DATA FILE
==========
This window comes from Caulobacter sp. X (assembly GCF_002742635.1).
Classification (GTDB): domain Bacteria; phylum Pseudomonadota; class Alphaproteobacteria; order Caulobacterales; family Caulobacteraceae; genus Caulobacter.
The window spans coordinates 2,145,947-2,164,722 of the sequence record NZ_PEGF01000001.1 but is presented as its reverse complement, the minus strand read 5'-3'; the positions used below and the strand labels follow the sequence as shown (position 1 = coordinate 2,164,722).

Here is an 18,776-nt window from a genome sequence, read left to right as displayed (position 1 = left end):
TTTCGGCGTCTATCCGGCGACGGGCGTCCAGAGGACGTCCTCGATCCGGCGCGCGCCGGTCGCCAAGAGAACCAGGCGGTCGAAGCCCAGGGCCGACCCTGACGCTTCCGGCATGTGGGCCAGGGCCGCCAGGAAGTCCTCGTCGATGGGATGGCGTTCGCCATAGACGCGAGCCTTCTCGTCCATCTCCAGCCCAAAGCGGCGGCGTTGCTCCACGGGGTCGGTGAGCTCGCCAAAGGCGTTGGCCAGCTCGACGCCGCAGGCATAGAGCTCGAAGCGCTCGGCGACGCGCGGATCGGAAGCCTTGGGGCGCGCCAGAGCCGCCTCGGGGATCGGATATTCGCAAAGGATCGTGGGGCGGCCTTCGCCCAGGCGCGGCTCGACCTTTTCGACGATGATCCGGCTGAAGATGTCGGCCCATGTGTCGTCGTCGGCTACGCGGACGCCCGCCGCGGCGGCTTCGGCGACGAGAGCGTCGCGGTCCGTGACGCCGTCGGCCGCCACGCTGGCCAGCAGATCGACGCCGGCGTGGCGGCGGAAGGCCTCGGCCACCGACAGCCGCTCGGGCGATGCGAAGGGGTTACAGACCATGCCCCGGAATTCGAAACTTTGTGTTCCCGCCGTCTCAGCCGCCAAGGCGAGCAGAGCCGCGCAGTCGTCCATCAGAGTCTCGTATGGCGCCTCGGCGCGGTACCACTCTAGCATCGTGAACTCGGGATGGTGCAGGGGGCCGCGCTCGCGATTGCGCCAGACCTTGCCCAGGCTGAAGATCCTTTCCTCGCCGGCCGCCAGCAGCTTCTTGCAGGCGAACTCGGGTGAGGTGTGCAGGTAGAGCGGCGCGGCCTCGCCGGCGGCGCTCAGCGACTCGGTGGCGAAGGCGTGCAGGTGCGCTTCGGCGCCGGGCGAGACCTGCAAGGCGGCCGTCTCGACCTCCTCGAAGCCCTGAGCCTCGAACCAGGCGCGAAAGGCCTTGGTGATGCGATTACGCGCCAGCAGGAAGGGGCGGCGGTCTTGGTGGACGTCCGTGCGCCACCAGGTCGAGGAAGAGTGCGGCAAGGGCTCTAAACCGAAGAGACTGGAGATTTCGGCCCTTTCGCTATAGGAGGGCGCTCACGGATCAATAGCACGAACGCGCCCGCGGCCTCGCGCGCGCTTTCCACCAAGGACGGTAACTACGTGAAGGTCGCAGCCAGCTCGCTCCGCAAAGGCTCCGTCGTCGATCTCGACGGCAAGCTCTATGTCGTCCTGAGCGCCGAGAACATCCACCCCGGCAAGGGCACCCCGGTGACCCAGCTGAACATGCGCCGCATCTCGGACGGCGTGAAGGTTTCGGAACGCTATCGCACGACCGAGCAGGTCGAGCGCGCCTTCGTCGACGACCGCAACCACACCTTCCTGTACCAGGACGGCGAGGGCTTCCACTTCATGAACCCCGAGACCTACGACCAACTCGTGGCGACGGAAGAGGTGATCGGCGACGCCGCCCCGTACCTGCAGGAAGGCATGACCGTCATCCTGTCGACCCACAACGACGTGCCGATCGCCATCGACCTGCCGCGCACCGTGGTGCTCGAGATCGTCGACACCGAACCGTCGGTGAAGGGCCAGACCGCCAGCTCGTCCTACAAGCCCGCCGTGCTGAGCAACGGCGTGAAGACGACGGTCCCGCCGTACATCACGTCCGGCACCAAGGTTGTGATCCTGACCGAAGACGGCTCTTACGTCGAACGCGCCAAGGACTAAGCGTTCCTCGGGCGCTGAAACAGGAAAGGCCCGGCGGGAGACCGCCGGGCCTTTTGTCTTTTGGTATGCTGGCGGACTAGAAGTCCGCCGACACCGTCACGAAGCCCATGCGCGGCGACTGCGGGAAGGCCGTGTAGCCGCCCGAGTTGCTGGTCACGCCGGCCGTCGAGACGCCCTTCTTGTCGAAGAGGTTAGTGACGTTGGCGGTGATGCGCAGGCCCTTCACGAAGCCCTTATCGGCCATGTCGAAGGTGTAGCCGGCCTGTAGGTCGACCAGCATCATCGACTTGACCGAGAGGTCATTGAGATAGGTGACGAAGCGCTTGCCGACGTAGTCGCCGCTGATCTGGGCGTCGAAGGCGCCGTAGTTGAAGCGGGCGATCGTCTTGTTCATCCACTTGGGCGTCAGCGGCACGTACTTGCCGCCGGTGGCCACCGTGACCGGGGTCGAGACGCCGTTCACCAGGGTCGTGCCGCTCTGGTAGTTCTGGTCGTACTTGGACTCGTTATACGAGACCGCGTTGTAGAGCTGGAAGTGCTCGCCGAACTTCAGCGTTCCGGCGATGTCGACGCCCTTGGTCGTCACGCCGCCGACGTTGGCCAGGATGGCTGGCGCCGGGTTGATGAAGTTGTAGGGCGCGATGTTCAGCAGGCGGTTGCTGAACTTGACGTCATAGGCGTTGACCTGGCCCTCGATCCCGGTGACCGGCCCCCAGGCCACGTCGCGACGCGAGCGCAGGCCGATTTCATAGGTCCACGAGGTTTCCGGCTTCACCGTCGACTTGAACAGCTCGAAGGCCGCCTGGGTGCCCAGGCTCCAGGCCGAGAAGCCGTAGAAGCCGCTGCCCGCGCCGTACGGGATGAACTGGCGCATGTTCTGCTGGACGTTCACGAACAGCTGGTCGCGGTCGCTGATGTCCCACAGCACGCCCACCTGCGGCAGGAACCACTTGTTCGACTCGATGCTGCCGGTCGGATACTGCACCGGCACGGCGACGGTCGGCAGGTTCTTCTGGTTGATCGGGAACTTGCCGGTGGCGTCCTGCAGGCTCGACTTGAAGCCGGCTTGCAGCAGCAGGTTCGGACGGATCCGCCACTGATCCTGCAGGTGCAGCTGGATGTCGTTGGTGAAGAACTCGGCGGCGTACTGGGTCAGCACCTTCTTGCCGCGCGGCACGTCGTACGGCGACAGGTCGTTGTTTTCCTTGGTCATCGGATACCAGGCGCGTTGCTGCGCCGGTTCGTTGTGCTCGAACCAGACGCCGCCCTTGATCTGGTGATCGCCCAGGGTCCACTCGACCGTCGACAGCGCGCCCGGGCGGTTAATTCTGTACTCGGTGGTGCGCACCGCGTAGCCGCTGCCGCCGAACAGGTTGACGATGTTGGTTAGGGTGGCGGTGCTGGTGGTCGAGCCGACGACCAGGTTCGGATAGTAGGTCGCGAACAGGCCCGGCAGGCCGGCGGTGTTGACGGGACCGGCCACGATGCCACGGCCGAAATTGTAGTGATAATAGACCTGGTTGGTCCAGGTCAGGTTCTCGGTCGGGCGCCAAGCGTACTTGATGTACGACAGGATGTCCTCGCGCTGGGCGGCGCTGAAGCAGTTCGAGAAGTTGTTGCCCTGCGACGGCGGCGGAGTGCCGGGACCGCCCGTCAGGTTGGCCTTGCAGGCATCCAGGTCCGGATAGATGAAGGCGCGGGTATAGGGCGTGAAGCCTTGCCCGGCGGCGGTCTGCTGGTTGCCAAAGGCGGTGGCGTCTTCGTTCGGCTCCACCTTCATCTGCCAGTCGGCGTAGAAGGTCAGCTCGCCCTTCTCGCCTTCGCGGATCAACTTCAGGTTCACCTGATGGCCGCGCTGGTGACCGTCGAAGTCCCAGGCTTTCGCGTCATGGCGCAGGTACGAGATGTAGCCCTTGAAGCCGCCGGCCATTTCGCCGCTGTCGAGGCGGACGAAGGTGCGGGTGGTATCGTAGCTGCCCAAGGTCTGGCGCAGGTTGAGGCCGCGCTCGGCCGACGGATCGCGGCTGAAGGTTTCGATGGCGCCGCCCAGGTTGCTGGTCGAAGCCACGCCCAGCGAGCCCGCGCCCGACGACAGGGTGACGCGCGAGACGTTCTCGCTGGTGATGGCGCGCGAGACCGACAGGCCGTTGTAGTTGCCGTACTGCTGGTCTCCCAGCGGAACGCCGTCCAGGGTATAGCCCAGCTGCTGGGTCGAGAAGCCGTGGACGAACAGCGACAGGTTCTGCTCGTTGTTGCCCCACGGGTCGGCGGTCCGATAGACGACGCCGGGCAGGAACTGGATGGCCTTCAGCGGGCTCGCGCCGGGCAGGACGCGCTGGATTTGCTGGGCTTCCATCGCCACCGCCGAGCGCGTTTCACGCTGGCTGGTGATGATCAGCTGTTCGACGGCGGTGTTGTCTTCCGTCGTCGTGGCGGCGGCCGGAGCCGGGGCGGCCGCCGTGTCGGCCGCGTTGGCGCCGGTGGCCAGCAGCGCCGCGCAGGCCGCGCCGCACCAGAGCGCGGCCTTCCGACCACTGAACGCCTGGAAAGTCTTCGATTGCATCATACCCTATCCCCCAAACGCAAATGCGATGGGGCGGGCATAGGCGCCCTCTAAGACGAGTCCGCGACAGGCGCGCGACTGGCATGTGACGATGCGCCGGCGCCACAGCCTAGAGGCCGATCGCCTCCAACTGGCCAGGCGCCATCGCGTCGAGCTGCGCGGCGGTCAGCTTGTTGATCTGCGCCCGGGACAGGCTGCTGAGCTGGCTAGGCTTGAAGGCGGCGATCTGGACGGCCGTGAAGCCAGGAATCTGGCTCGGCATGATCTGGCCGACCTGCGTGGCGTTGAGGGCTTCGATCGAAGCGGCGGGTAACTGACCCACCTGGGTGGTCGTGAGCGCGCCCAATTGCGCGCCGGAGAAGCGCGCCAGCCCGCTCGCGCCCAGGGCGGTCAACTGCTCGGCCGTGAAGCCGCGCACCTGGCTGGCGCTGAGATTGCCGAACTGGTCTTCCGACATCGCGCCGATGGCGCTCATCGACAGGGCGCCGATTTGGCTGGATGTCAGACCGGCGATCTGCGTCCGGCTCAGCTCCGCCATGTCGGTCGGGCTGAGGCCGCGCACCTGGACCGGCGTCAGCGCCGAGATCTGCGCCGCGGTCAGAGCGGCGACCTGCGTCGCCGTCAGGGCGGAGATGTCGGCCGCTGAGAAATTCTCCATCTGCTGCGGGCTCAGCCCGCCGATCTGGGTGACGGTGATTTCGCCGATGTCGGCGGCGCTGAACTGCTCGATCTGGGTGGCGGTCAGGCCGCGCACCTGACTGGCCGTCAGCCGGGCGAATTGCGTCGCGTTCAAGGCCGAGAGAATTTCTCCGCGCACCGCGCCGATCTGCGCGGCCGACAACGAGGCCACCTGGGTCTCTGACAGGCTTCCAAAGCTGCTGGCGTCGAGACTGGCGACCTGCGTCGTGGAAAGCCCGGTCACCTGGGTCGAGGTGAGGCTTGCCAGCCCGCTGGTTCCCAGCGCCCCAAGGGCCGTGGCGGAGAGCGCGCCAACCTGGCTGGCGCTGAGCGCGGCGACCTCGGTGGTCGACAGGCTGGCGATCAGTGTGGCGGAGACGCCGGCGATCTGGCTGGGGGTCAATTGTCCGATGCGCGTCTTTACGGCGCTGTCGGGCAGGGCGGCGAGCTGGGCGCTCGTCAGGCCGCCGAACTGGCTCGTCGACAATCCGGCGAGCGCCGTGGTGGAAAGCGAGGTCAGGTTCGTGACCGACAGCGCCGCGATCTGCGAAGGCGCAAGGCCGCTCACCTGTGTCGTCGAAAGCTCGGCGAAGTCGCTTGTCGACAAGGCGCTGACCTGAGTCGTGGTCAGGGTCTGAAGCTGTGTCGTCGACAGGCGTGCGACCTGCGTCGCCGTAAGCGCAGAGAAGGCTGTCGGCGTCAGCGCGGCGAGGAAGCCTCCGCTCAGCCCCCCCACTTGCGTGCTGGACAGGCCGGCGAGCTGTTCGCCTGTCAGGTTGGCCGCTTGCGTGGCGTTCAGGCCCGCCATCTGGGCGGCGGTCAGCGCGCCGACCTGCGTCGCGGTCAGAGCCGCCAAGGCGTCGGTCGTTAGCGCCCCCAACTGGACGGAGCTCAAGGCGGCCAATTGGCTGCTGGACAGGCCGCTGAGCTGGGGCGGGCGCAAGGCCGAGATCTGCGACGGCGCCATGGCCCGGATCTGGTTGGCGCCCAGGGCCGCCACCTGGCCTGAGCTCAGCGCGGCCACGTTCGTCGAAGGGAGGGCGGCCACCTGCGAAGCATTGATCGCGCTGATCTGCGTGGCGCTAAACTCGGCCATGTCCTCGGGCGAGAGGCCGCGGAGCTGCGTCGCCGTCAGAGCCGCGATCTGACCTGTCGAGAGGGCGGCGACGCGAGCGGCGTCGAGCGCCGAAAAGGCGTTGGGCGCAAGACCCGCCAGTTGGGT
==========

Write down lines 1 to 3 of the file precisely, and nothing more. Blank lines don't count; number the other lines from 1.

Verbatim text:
This window comes from Caulobacter sp. X (assembly GCF_002742635.1).
Classification (GTDB): domain Bacteria; phylum Pseudomonadota; class Alphaproteobacteria; order Caulobacterales; family Caulobacteraceae; genus Caulobacter.
The window spans coordinates 2,145,947-2,164,722 of the sequence record NZ_PEGF01000001.1 but is presented as its reverse complement, the minus strand read 5'-3'; the positions used below and the strand labels follow the sequence as shown (position 1 = coordinate 2,164,722).